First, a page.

Colorado Supreme Court reduces minimum passing score for bar exam
The Colorado Supreme Court announced earlier this month that starting in 2023, the minimum passing score, or cut score, on the Uniform Bar Examination required for admission to practice law in Colorado will be lowered from 276 to 270.
The change is prospective, and applicable to candidates for admission beginning with the February 2023 administration of the Uniform Bar Examination as well as to candidates who seek to transfer their scores to Colorado from the February 2023 administration of the Uniform Bar Examination in other jurisdictions.
The court consulted with the Law Committee of the Colorado State Board of Law Examiners before making the decision. Justice Maria E. Berkenkotter did not participate in the decision.
Colorado’s cut score of 276 was instituted in 1985, before Colorado joined the Uniform Bar Examination, and it is now the second-highest cut score among the 41 states that use the Uniform Bar Examination. Only Alaska uses a higher cut score (280), and only three other Uniform Bar Examination jurisdictions use cut scores above 270: Arizona (273), Idaho (272), and Pennsylvania (272).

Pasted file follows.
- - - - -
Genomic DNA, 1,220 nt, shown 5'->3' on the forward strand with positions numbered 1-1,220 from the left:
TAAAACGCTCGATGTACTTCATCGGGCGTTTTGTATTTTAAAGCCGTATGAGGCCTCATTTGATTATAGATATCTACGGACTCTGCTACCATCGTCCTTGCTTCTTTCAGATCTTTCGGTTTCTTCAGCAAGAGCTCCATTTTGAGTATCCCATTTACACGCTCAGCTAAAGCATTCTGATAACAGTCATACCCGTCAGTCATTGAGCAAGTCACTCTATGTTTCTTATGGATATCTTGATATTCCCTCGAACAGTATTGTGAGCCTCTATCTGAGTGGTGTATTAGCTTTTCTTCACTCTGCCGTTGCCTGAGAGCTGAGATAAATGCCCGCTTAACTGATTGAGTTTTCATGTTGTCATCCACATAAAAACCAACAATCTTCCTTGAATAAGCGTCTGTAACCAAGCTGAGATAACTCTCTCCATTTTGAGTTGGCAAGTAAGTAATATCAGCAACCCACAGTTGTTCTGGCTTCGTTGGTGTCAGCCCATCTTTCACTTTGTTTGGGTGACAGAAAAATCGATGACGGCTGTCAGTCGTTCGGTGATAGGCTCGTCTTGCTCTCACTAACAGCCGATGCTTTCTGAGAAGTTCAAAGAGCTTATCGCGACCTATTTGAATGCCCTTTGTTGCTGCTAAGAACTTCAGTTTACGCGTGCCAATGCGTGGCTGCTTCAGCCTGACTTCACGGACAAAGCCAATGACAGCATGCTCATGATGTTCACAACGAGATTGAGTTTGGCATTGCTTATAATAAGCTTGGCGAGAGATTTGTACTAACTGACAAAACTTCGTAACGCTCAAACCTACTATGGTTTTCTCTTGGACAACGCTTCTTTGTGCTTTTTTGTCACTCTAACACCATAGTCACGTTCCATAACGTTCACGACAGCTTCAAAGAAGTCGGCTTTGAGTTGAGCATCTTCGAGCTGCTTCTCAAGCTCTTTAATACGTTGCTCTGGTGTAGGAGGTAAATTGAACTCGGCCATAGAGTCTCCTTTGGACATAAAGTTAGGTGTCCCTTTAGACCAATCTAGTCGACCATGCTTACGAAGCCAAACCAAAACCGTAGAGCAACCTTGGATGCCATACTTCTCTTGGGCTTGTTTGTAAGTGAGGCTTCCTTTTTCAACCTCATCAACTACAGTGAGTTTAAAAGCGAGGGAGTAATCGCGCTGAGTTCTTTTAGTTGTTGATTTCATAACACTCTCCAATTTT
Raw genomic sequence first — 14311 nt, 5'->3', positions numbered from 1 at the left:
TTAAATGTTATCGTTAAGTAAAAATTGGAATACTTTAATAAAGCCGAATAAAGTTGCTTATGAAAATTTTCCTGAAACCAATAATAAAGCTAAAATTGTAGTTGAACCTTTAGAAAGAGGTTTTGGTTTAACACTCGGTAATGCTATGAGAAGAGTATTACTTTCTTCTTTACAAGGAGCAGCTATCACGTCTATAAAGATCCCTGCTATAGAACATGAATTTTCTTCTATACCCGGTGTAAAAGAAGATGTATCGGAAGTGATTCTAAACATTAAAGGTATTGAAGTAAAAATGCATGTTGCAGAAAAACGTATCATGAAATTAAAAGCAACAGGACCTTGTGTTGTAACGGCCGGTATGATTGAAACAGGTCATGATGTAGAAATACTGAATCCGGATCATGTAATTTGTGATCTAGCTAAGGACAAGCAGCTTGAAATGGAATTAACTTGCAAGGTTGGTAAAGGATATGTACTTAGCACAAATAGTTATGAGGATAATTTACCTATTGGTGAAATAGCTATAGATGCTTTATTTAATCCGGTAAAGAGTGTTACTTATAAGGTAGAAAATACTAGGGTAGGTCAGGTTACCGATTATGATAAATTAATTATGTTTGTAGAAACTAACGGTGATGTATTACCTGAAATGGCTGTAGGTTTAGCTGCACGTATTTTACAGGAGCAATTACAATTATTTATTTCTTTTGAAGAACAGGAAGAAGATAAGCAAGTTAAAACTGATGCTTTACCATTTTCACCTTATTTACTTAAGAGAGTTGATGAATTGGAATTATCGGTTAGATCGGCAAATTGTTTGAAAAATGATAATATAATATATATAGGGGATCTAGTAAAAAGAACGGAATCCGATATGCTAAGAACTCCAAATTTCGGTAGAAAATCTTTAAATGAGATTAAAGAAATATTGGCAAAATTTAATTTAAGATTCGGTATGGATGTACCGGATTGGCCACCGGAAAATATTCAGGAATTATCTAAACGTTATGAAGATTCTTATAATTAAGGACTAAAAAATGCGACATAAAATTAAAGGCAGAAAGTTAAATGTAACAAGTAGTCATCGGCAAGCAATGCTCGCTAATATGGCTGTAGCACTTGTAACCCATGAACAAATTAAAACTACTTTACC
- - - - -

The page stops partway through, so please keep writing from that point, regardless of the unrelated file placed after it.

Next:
When Colorado joined the Uniform Bar Examination and began administering the Uniform Bar Examination in February 2012, it retained its cut score of 276 on the premise that Uniform Bar Examination scores would correspond to scores under the prior exam. Numerous Uniform Bar Examination jurisdictions have lowered their cut scores after initial adoption, including Oregon, which lowered its score twice. In 2018, Oregon lowered its cut score from 284 to 274, and then last year, following a study, it lowered its score to 270. The 41 UBE jurisdictions have cut scores ranging from 260 to 280, but the largest cluster, 16 jurisdictions, have settled at 270.